The Big Lie About Fossil Fuel Subsidies
The IMF’s media release on fossil fuel subsidies is a big lie.
The International Monetary Fund (IMF) claimed that 2022 fossil fuel subsidies were $7 trillion in its IMF Fossil Fuel Subsidies Data: 2023 Update released last week. Although the report implied that much of this was not money given directly to fossil fuel companies, the explanation was confusing at best and misleading at worst.
That doesn’t really matter because its news release and ensuing media reports stated that $7 trillion was a gift to an industry that is destroying the planet.
I do not want to defend the fossil fuel industry but the IMF’s message is opportunistic, political, journalistically dishonest and more appropriate to Fox News than to an international opinion leader and supposedly honest broker.
Only $1.3 trillion (23%) of $7 trillion in government fossil fuel support is really a subsidy—what the IMF calls “explicit” subsidies—and only $51 billion (4%) of that goes directly to support fossil fuel companies (Figure 2). $5.7 trillion (77%) are “externalities” for environmental damage & under-pricing—what the IMF calls “implicit” subsidies.
The IMF news release shown in Figure 1 went on to say that
“Subsidies for oil, coal and natural gas are costing the equivalent of 7.1 percent of global gross domestic product. That’s more than governments spend annually on education (4.3 percent of global income) and about two thirds of what they spend on healthcare (10.9 percent).”
Figure 3 puts that hyperbolic statement in perspective. The 2022 $1.3 trillion “explicit” subsidy was 1.3% of world GDP. The $51 billion true subsidy to fossil fuel companies was 0.0001% of world GDP.
More detailed data for U.S. provides further clues about how subsidies are distributed. Renewable energy accounted for 53% of 2022 U.S. subsidies compared to 11% for fossil fuels (Figure 4). Energy conservation accounted for 34%.
Critically, 77% of all 2022 subsidies were in the form of tax credits.
This is quite a different picture than the IMF report and media headlines suggest.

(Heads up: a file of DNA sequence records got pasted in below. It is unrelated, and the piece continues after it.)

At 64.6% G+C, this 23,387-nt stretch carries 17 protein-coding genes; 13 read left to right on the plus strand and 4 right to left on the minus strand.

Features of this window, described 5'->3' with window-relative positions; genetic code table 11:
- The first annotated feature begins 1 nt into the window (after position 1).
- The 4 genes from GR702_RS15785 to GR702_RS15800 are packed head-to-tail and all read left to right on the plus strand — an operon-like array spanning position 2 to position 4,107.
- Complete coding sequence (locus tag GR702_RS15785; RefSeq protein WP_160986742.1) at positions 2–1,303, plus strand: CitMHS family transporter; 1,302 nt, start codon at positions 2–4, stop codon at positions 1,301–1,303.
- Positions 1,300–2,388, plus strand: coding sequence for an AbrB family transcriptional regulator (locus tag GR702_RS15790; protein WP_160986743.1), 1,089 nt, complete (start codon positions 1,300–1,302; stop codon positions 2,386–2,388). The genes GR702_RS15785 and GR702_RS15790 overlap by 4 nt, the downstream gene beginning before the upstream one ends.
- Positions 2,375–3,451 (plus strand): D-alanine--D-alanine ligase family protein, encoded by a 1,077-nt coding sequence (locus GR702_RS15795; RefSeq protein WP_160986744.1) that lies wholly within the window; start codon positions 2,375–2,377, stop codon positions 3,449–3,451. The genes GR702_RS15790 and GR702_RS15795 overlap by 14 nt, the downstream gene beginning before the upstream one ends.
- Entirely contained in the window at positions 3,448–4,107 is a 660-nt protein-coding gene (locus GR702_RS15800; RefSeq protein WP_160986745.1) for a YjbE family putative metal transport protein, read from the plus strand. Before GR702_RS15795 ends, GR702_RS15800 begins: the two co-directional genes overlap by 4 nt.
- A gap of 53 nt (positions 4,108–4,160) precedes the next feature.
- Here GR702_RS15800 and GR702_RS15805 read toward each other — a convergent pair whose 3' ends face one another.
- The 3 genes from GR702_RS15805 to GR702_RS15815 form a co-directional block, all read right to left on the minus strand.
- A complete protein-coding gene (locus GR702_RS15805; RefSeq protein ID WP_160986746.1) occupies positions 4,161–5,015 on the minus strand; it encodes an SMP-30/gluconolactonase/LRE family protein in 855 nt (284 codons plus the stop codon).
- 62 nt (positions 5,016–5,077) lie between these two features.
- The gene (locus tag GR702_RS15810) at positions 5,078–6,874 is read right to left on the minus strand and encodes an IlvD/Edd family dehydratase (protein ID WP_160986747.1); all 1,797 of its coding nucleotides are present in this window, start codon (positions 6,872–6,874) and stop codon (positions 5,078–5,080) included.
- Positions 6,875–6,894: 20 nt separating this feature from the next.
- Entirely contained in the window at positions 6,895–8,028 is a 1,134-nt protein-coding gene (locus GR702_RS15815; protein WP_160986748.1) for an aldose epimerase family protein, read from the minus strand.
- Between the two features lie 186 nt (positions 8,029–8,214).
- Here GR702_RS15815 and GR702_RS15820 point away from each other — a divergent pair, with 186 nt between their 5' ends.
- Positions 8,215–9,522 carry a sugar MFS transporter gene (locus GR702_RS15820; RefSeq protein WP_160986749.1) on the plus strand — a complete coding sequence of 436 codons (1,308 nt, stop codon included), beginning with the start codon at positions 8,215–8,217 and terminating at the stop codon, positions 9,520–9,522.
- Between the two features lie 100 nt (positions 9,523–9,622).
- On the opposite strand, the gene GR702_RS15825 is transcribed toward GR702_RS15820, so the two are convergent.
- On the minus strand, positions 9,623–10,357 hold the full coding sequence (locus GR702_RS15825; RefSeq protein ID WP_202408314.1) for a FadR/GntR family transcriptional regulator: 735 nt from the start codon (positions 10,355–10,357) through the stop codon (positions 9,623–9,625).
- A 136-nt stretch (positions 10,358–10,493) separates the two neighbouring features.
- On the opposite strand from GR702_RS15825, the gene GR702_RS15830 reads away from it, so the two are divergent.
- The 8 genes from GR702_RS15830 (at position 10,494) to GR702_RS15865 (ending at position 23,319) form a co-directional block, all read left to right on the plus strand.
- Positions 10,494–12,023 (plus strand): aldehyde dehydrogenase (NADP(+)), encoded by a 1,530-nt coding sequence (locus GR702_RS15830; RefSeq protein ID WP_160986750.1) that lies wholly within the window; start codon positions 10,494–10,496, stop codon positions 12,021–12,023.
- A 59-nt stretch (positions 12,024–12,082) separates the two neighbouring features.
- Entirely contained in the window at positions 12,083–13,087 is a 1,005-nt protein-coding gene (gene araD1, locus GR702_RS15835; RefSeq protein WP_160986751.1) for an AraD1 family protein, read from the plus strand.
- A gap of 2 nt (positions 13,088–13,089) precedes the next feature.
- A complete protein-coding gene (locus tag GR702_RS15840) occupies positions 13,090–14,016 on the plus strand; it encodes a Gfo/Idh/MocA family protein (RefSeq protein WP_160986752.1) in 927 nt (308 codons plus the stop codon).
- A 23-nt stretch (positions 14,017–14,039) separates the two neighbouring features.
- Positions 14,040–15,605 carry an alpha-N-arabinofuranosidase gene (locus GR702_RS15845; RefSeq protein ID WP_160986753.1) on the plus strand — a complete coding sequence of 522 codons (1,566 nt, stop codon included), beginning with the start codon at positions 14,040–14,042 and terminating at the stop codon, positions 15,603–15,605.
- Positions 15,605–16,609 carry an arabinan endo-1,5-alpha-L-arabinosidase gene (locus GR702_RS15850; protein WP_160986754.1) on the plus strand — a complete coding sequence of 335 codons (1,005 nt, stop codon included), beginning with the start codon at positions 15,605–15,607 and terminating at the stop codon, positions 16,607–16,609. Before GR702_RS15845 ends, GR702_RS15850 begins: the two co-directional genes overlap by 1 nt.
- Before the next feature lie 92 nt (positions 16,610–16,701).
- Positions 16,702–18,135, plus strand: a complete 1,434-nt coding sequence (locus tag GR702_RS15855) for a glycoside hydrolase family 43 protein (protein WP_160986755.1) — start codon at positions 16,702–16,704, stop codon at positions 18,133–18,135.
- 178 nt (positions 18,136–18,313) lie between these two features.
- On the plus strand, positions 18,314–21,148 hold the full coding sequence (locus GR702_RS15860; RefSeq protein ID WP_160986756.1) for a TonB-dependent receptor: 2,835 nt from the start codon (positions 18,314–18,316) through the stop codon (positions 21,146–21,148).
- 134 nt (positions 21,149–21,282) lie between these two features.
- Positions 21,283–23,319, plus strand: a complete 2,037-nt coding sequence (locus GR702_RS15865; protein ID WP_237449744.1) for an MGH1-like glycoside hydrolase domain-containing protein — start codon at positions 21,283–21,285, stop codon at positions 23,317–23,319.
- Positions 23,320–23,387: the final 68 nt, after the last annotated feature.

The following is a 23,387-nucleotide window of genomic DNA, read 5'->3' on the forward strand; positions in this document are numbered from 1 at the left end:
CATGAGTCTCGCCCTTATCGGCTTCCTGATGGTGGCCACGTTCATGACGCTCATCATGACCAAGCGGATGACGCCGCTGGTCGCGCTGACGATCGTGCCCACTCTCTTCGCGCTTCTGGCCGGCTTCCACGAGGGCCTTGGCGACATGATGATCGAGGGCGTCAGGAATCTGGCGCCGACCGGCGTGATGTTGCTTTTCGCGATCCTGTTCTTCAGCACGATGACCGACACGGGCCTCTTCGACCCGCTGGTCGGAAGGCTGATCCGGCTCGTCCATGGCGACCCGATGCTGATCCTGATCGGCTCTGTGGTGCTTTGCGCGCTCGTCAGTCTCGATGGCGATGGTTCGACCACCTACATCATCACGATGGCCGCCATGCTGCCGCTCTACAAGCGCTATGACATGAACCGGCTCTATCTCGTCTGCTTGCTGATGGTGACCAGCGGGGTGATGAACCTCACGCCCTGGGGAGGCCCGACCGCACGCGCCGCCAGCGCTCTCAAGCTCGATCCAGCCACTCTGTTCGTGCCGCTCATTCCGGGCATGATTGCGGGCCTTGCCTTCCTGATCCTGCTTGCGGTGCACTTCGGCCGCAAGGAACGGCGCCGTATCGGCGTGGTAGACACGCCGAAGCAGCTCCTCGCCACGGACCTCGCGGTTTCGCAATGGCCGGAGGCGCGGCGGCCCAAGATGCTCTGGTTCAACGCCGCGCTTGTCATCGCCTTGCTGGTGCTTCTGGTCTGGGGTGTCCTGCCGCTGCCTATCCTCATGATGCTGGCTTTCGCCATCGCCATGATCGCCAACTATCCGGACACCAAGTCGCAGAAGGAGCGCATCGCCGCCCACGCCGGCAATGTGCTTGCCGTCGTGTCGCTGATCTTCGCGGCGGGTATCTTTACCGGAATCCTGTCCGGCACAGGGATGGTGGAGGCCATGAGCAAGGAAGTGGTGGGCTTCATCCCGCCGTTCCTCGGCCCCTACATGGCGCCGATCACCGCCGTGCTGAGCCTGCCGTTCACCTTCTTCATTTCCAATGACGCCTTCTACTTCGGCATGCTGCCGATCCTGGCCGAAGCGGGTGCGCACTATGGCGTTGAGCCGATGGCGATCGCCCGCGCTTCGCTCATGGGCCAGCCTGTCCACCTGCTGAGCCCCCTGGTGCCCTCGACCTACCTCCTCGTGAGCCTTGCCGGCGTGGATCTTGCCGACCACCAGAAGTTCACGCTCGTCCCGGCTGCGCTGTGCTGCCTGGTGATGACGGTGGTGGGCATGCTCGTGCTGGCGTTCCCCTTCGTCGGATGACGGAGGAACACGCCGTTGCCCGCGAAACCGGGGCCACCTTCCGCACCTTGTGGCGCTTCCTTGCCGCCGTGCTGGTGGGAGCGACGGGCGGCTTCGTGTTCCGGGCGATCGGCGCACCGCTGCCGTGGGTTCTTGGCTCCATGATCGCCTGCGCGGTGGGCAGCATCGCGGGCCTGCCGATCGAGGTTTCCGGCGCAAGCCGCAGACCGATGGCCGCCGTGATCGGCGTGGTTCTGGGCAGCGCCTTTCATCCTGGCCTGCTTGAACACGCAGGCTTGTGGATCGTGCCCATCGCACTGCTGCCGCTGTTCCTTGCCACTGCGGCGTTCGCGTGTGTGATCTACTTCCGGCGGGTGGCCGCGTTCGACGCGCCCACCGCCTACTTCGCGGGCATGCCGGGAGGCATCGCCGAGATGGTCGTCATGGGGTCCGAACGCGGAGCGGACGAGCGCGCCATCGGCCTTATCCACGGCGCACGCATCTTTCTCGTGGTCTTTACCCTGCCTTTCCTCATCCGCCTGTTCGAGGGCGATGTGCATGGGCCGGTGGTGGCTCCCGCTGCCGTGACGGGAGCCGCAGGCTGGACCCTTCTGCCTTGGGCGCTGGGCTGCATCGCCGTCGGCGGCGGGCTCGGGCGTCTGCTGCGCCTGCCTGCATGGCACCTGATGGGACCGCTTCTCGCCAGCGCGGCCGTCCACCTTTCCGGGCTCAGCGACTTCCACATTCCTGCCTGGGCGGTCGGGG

There is little doubt that fossil fuels are the principal source of carbon emissions. Nor should we excuse the intentional efforts by companies to conceal early knowledge of these dangers from the public.
Neither should we excuse the IMF’s intentional effort to blame fossil fuel companies for subsidies that they do not receive. Ninety-six percent of the “explicit” subsidies in 2022 went to help consumers bear the strain of higher fossil fuel prices. Should they be criticized for taking money from education and healthcare as the IMF falsely implies that fossil fuel companies did?
Our global economy is more than 80% dependent of fossil fuels. All economic players for the last 200 years are accountable for that. The IMF report implies that fossil fuel companies are solely responsible for climate change when we’re all to blame for not only using their products but demanding them in ever greater volumes and at lower prices.
Lisi Krall recently observed in a podcast with Nate Hagens that,
“We have a system that’s been in play in various forms for 10,000 years…Fossil fuel did not create capitalism…We can’t manage to have the expansionary kind of [economic] dynamic that we have going on now without fossil fuels.”
Blaming fossil fuel companies for climate change is a childish form of behavior that does nothing to help clarify our present planetary predicament.
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